There is no conversation about post-covid recovery without discussion about the vaccine rollout and eventual global herd immunity.
But what is it about herd immunity that makes it so important for recovery, and how close are we to attaining this goal?
“Herd immunity” occurs when a large portion of a community becomes immune to a disease. This can be achieved either through mass vaccination or through previous infection (we prefer the former). When a large percentage of a population is immunized, this makes it very difficult for a virus to spread from host to host. This is important especially to protect those that are not able to get a vaccine, or those who are particularly immuno-compromised.
The percentage required for herd immunity differs from disease to disease, depending on how contagious it is. For example, for a population to become herd immune to measles, the percentage required is 95%.
For covid-19, this number currently hovers around 70-90%, though recent strains and new data is pushing scientists to lift the requirement into the higher end of that range.
A nation becoming “herd immune” to covid-19 has been seen as one of the strongest pillars for economic recovery. If the covid-19 virus is no longer able to spread, governments can potentially do away with lockdowns, business shutdowns, curfews, social distancing requirements, and even open up borders to international tourism.
Unfortunately, if you currently reside outside of the United States and Europe, you are likely pretty far from it, according to the latest statistics offered by World in Data. Globally, only around 5.2 percent of the population is immunized against covid-19, and in Asia, this number is down to 2.1 percent.
There are quite a few many reasons for the slow rollout of vaccines. Simply put, there just isn’t enough to go around at the moment.
Armida Salsiah Alisjahbana of the United Nations Economic and Social Commission for Asia and the Pacific said that advanced economies have been moving much quicker to distributing vaccines, whilst developing countries in the Asia Pacific region will have a much more difficult time achieving herd immunity.
“I think that is quite a challenge,” she told CNBC’s “Street Signs Asia” in May. “If we see the data so far, progress has been quite low with the exception of a few advanced countries,” she said during an interview as part of the Asian Development Bank’s virtual Southeast Asia Development Symposium.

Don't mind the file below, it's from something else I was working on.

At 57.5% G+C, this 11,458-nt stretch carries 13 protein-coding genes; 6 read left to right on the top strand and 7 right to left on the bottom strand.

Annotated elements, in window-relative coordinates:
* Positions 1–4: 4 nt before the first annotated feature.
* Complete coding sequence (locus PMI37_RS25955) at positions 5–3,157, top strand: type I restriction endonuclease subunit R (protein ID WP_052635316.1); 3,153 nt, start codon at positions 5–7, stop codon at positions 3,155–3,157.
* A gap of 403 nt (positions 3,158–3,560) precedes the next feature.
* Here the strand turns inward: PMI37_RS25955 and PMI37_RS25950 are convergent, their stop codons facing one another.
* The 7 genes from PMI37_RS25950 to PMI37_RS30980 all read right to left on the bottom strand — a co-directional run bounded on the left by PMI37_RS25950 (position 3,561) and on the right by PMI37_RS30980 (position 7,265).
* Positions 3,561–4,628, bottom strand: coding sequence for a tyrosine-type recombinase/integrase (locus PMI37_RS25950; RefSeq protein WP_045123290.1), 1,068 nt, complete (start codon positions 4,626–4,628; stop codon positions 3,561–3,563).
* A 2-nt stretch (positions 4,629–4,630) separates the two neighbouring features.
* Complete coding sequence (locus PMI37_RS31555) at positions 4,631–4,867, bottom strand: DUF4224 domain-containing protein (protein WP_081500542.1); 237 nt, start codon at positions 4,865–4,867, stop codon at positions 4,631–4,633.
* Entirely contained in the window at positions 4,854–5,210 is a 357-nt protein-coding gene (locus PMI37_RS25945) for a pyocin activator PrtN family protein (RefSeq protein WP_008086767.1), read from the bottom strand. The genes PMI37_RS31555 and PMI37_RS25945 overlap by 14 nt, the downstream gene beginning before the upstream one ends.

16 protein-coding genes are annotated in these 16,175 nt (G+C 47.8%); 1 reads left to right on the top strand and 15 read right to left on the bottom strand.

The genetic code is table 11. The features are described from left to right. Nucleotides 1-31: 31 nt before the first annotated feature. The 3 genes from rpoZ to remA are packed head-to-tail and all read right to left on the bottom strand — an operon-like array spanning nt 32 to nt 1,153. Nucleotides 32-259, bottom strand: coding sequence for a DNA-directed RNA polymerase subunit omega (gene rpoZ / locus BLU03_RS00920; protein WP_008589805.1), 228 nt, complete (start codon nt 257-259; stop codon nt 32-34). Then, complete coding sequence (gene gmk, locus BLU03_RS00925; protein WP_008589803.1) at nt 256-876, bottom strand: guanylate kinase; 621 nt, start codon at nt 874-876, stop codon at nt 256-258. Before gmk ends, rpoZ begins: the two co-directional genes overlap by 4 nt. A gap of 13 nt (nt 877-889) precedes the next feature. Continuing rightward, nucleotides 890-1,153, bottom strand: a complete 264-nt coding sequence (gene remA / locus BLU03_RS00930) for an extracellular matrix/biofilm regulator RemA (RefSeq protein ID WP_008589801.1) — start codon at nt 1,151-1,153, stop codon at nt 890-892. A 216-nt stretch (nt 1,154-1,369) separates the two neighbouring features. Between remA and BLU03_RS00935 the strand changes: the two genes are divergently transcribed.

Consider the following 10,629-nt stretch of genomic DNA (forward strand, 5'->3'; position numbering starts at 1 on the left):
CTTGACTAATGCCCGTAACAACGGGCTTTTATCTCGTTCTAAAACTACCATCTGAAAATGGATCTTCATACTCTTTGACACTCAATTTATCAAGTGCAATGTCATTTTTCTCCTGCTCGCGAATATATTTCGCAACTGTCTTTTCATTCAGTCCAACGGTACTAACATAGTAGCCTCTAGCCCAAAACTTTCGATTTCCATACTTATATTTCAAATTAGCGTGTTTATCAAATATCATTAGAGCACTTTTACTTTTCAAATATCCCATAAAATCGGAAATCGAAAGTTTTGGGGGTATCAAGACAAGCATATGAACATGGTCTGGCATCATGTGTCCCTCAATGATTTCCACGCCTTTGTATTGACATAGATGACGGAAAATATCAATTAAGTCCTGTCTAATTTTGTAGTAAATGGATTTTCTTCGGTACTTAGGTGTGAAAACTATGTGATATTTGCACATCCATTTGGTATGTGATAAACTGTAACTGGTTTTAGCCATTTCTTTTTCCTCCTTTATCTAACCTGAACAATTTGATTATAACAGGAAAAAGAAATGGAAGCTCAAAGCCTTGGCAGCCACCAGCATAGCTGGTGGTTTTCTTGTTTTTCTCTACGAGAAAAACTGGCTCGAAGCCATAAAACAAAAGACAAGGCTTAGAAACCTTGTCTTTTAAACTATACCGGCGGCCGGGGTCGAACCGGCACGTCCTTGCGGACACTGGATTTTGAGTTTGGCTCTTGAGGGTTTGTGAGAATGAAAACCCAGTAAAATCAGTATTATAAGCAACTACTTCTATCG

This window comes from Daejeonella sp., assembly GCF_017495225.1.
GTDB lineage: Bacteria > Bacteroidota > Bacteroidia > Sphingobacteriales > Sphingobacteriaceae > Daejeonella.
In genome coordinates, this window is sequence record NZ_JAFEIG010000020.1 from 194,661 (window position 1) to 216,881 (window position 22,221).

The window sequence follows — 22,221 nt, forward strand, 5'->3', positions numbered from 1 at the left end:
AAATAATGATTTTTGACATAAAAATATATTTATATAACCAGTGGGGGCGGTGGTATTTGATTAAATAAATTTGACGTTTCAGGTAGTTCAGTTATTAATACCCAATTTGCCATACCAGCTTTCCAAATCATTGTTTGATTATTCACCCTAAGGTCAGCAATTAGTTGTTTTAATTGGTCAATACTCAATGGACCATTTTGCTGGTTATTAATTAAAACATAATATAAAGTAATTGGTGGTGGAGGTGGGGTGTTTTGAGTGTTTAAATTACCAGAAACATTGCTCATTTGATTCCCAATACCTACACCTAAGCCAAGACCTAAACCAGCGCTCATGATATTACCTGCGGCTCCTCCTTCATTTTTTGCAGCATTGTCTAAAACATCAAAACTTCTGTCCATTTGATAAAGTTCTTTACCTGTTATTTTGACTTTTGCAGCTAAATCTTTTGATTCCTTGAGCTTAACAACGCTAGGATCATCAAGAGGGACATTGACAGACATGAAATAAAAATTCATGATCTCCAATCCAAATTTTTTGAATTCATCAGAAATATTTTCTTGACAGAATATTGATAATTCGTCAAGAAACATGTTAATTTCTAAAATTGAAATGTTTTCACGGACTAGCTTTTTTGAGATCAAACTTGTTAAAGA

Even though some countries have placed vaccine orders, and others may even have supplies on hand, “implementation on the ground is quite slow,” she added.
“One of the major issues — especially now because it’s still early on (in) the vaccination program and its implementation — is the adequate supply,” she said.
However, another problem has reared its head, threatening to stifle recovery across many nations, which is what experts have termed “vaccine hesitancy”.
In Australia, a study from the Sydney Morning Herald indicated that almost a third of the public said they did not intend to get vaccinated. The situation is worse in Hong Kong, with only 37 percent of residents indicating that they intended to get vaccinated. The number was similar in Taiwan, with only 40 percent planning to get the jab.
It’s a problem that has been observed mainly in countries that have been fortunate to have seen little impact of covid-19 over the past year. Those hesitant about getting vaccinated have cited adverse effects of vaccines, as well as a lack of need being the main reasons for not wanting to get the jab. It’s a different story however in countries that have suffered greatly from the coronavirus, with huge lines of patients waiting to get their jab.
Governments and businesses have been working hard to solve this problem through education of the public, as well as incentives to spur them to get vaccinated.
In the U.S, the state of Ohio has offered adults who have received at least one dose of the coronavirus vaccine a chance to win US$1 million through a weekly lottery.
In Australia, international airline Qantas is considering offering free loyalty points and other rewards to encourage Australians to get vaccinated.
In Macau, at least two gaming concessionaires have released details of internal programs to incentivize their employees to get vaccinated. Melco Resorts put MOP16 million towards a “Get the Jab” immunity incentive program, whilst MGM China launched a seminar for employees called “Post-pandemic Era: The Road to COVID-19 Vaccine.”
With all taken into consideration, experts believe that global herd immunity can be achieved by around 2024. If you have friends or family hesitant to get the jab – point them to information from the relevant health authorities.
“Remember, none of us will be safe until everyone is safe.”